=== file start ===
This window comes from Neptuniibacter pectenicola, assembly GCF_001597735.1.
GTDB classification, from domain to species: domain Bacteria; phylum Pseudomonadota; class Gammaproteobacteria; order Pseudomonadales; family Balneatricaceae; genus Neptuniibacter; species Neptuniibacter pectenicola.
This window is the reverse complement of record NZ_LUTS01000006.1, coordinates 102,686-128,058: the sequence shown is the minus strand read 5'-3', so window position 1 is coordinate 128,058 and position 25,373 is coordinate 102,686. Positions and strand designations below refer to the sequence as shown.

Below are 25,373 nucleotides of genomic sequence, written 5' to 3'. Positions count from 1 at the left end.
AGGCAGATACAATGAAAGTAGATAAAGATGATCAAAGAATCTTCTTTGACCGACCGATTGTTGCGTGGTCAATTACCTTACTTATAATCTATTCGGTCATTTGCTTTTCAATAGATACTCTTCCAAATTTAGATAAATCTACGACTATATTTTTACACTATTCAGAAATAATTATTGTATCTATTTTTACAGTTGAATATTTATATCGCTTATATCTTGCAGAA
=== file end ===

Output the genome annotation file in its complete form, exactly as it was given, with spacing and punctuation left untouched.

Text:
This window comes from Neptuniibacter pectenicola, assembly GCF_001597735.1.
GTDB classification, from domain to species: domain Bacteria; phylum Pseudomonadota; class Gammaproteobacteria; order Pseudomonadales; family Balneatricaceae; genus Neptuniibacter; species Neptuniibacter pectenicola.
This window is the reverse complement of record NZ_LUTS01000006.1, coordinates 102,686-128,058: the sequence shown is the minus strand read 5'-3', so window position 1 is coordinate 128,058 and position 25,373 is coordinate 102,686. Positions and strand designations below refer to the sequence as shown.

Below are 25,373 nucleotides of genomic sequence, written 5' to 3'. Positions count from 1 at the left end.
AGGCAGATACAATGAAAGTAGATAAAGATGATCAAAGAATCTTCTTTGACCGACCGATTGTTGCGTGGTCAATTACCTTACTTATAATCTATTCGGTCATTTGCTTTTCAATAGATACTCTTCCAAATTTAGATAAATCTACGACTATATTTTTACACTATTCAGAAATAATTATTGTATCTATTTTTACAGTTGAATATTTATATCGCTTATATCTTGCAGAA